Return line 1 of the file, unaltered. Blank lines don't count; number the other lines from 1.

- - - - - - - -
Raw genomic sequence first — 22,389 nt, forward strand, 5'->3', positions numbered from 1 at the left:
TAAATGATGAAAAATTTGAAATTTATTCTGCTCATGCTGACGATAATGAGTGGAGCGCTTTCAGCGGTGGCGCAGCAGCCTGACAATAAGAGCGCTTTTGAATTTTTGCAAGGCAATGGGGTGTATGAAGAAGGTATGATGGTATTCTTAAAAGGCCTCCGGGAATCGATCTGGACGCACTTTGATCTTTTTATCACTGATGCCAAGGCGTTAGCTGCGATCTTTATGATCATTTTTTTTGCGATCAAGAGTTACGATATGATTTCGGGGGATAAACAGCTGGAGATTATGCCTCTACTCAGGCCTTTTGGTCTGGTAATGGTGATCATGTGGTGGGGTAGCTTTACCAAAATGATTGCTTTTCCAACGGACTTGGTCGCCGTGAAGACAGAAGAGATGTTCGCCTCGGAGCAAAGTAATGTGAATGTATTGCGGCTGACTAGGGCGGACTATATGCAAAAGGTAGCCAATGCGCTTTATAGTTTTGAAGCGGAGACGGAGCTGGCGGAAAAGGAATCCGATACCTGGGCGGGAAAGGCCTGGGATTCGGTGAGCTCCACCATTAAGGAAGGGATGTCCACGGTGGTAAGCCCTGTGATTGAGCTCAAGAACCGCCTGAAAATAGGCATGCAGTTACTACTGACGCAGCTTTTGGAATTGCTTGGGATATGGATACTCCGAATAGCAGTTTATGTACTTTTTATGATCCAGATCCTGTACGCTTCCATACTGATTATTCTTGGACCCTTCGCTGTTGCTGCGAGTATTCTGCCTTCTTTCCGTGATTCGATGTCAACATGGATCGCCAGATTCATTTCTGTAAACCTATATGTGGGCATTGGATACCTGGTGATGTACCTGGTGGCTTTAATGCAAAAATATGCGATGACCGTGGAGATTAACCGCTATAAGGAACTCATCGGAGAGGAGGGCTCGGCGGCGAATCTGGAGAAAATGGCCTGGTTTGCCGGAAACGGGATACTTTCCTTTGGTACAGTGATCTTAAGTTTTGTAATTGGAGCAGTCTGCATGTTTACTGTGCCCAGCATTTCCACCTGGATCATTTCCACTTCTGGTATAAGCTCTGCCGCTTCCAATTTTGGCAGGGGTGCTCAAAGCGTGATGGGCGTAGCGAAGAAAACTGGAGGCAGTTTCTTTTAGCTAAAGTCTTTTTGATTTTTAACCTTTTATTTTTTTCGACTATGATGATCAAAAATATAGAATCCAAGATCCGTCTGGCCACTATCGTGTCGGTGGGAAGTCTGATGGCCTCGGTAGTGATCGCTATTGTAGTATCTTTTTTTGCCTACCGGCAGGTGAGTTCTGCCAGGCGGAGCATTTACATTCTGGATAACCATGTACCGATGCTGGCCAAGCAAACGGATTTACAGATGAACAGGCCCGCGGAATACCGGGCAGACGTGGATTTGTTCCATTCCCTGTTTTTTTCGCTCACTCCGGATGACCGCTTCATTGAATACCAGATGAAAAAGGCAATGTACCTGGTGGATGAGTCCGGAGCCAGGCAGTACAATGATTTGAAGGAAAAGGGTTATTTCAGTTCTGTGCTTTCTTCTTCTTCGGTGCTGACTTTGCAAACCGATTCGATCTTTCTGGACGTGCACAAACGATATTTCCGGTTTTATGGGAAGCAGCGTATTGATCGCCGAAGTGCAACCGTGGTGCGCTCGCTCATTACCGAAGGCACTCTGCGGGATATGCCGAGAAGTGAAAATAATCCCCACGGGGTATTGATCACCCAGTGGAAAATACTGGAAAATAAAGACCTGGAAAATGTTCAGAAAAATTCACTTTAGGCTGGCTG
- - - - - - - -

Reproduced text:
Raw genomic sequence first — 22,389 nt, forward strand, 5'->3', positions numbered from 1 at the left: